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A Fisher's Life

 

A fishing life usually starts like this. A new angler decides to go fishing and to begin with any species or fishing opportunity will do. The real goal is simply getting out and catching a fish, never mind what type or how many. A bend on the end of the rod is the measure of a good day. That’s how I started and I can’t count how many days I spent fishing the banks of the Fraser River near Chilliwack, BC. I caught suckers, bullheads, pike minnows, carp and on very rare occasion, trout. My experiences were very typical of a new angler.

After an introduction and some success under their belt the angler often looks at catching numbers of fish. Once they have had the taste of landing the numbers and are confident they can do it the quest in many cases will change to catching larger fish. They want the largest of a particular species. There are unwritten benchmarks for such things, the 10 pound walleye, 20 pound pike, 6 pound rainbow, 7 foot sturgeon, 20 inch stream trout and so on.

I’ve had my licks at catching big fish and thanks to my good friend, Mark Laynes, of Cascade Fishing Charters, out of Chilliwack BC. I can include very large sturgeon in my scrapbook of past successes. This desire spawned from a childhood experience where I hooked and lost a massive Fraser River Sturgeon. I fought the fish for over a half an hour before it broke my line.

Marc knows the Fraser River Sturgeon like no other and has literally got us into dozens of these monsters. Some of which would push six feet but Marc has had experience with even much larger members of this specie. He has hooked fish so big that they can’t move them. You know you’ve hooked them and can feel them swimming around but no amount of pressure seems to even faze them. He has had occasion where he has sat on one of these monsters for hours without success and Marc has guided anglers onto sturgeon for decades. He has definitely landed his share of super huge fish, some even exceeding 11 feet!

In many cases the desire to catch big fish diminishes in time. It never goes away completely as catching big fish is always fun, but it no longer drives the decisions on where and when to go. Some anglers go on to become species specialists and pursue one fish to the exclusion of all others. Others become tackle specialists, choosing to catch fish with specific tackle only, like fly fishers. In the end many experienced anglers discover that catching the most or the biggest or the specific type of tackle is not all that important.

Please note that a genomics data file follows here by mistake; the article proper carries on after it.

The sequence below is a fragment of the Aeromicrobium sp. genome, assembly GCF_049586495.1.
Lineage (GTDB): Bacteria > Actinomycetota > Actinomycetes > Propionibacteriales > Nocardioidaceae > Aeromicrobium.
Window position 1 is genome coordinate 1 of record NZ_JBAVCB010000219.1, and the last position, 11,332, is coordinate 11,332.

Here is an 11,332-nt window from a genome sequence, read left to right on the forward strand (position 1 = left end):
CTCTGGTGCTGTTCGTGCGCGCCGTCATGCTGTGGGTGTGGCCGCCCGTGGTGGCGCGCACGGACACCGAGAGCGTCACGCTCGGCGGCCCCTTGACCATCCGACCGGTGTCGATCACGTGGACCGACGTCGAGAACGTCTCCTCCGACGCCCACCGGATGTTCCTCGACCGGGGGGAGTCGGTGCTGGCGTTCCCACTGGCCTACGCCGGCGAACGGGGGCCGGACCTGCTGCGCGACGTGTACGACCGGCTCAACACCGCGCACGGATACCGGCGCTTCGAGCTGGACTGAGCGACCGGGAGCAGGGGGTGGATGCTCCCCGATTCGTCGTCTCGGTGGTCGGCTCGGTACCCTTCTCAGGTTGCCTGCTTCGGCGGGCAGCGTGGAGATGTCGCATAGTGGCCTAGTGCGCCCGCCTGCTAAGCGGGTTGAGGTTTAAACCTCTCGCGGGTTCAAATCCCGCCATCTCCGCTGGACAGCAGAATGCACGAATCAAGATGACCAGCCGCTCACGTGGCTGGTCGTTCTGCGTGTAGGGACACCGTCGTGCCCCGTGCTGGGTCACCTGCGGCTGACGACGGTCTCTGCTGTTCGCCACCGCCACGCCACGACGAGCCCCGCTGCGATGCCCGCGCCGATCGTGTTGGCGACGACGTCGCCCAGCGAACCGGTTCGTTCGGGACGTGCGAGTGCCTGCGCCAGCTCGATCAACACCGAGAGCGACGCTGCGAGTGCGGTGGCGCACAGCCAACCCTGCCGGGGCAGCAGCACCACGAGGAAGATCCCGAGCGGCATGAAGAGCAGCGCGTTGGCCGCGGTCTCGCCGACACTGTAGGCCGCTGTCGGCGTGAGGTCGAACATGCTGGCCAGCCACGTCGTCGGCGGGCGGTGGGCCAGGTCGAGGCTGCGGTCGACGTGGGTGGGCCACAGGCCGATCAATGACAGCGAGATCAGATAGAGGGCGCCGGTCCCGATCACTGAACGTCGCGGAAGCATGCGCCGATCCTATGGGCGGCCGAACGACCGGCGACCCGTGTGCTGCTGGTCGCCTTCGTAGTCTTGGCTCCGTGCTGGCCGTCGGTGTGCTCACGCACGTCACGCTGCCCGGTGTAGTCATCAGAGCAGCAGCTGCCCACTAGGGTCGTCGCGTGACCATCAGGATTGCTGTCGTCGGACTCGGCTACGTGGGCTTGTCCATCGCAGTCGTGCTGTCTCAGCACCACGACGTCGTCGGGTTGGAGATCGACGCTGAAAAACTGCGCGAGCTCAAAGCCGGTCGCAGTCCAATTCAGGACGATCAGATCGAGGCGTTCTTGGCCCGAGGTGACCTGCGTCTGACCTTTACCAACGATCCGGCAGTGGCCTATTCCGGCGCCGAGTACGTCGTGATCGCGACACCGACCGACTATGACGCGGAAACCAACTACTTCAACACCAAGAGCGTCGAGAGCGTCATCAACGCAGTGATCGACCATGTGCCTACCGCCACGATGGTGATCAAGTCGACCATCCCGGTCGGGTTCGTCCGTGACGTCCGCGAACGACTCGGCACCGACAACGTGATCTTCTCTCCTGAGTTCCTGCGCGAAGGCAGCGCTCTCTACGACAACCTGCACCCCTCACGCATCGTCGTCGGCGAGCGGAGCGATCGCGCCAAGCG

Fishing has come full circle and enjoyment comes from the sum of the whole. The total outdoor experience is the measure of a day. Days in the field are savored simply for what they are.

I’m glad to say that fishing is not an evolution, because an evolution might imply that we graduate from one place to the next as we evolve and get better and really, that isn’t the case. There is no ‘better’ when it comes to fishing. There is rather, an accumulation of experiences that over time defines and redefines what fishing is and why being outdoors is important.

So I asked myself, where do I fit in this scenario? Well, I find myself everywhere along it and possibly you probably do as well. I still like catching a lot of fish so I often trek down to the river to catch a bunch of suckers and goldeye. If I have a little more time I’ll head to the local potholes and cast out a bobber with bait to catch trout or perch. It’s all good fun. I like introducing others to fishing and I regularly take people out. I still try to catch big fish and you will find me plying the waters at Obed Lake looking for my first monster brown or dropping tip ups through the ice at Gull Lake in hopes of connecting with a super sized pike.

Fishing is an outdoor activity enjoyed all life long. It can be solitary and a safe place to detach and think or it can be a social outing for you and your friends.

We are fortunate enough to have an incredible opportunity in this country to enjoy the outdoors and it would seem to be a shame if we did not take advantage of it. So I suggest that we forget about where things are headed in the whole evolution of fishing and just enjoy the day, learn something new and if it strikes your fancy take someone with you.


Previous Fishing Articles

(1) Old Man River

(2) The Pink Salmon of the Squamish River

(3) Small stream BT fishing

(4) Fly fishing beyond Trout: getting started

(5) In The Walleye Zone

(6) Zoo Trout

(7) Fly Selection for Beginners

(8) Fly Fisher's Christmas

(9) New Waters

(10) Big Bad Burbot

(11) Looking Back

(12) Out of Africa

(13) Finding Success on Crowded Trout Streams

(14) Mountain Peaks, Fast Streams, Fall Colours And Rocky Mountain Whitefish

(15) The Browns of Autumn

(16) Fly-Fishing Pike Through The Seasons

(17) Walleye Town

(18) River Fun - One Bite At A Time

(19) Fly Fishing Larger Rivers

(20) Going With The Flow

(21) Becoming A Better Fly Fisherman

(22) Swinging The Fences

(23) A View From The Aerie

(24) Dixieland Delight